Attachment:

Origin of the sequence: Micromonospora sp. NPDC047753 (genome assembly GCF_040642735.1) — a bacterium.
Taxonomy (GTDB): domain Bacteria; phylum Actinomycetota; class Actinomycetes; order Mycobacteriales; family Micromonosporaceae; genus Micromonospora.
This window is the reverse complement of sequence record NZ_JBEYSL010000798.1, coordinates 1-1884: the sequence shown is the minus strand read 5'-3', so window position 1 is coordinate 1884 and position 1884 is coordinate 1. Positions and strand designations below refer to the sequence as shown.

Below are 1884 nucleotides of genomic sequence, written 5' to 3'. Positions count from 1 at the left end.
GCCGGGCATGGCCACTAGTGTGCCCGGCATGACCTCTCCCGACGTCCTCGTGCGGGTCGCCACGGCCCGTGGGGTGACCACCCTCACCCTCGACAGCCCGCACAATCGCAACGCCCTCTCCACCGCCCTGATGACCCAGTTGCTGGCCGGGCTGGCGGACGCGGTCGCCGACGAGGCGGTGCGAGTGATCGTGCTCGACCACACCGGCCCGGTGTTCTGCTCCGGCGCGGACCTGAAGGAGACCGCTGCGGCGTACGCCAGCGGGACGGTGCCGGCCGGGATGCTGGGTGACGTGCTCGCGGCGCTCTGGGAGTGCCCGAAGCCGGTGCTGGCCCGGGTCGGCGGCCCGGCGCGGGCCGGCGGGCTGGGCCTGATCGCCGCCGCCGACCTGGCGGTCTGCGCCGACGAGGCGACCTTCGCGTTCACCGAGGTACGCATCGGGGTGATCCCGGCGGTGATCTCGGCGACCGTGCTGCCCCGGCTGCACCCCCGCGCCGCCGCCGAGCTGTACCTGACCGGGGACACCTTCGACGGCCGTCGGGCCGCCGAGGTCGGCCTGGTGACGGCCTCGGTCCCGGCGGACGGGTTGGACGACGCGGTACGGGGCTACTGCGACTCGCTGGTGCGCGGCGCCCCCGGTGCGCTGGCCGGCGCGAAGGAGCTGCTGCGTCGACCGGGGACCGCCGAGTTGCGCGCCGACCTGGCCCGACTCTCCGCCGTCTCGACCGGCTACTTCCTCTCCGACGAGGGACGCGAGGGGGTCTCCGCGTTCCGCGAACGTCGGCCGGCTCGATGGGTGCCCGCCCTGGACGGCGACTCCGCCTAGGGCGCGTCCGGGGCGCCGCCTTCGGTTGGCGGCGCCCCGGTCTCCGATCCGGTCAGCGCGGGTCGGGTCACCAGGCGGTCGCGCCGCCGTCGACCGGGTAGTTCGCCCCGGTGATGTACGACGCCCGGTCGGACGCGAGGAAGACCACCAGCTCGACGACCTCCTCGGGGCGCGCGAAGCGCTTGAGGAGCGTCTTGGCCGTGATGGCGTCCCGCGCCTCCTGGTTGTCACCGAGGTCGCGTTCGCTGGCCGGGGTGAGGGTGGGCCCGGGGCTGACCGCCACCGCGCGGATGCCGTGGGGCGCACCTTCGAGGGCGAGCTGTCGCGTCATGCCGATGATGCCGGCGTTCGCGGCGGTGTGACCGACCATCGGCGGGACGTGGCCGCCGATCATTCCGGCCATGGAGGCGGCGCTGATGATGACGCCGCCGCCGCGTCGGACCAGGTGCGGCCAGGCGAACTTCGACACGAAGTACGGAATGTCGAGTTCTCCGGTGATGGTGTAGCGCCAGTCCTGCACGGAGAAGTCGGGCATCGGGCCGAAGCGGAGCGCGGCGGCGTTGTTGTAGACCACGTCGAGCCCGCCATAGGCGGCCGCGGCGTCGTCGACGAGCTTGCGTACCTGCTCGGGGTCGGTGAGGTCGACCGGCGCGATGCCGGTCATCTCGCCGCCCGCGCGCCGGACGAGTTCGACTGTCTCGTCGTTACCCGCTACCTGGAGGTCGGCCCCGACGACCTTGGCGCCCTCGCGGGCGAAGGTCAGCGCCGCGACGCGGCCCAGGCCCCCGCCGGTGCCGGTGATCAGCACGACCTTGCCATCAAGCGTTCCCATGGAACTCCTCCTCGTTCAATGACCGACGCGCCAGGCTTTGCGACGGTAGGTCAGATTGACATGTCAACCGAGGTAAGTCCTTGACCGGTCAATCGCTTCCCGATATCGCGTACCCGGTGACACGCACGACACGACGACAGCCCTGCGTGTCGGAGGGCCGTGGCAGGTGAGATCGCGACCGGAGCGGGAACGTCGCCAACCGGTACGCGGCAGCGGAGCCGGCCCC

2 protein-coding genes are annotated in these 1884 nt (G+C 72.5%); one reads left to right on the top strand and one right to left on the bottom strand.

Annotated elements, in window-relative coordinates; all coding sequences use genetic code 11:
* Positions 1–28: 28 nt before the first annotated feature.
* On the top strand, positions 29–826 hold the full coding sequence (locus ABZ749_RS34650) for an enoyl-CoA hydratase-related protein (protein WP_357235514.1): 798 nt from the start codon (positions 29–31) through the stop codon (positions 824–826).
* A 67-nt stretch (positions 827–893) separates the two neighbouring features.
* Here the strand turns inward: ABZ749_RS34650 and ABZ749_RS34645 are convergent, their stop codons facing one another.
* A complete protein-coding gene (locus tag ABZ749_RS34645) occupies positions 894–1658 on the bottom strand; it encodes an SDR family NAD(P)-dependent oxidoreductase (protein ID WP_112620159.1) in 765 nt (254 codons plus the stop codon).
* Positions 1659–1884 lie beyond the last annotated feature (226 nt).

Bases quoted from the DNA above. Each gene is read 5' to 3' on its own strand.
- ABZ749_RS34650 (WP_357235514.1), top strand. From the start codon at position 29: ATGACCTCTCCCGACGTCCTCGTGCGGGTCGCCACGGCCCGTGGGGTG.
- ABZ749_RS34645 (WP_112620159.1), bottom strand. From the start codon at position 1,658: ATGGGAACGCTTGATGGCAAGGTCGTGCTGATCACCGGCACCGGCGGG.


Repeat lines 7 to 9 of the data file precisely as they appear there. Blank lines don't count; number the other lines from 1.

Annotated elements, in window-relative coordinates; all coding sequences use genetic code 11:
* Positions 1–28: 28 nt before the first annotated feature.
* On the top strand, positions 29–826 hold the full coding sequence (locus ABZ749_RS34650) for an enoyl-CoA hydratase-related protein (protein WP_357235514.1): 798 nt from the start codon (positions 29–31) through the stop codon (positions 824–826).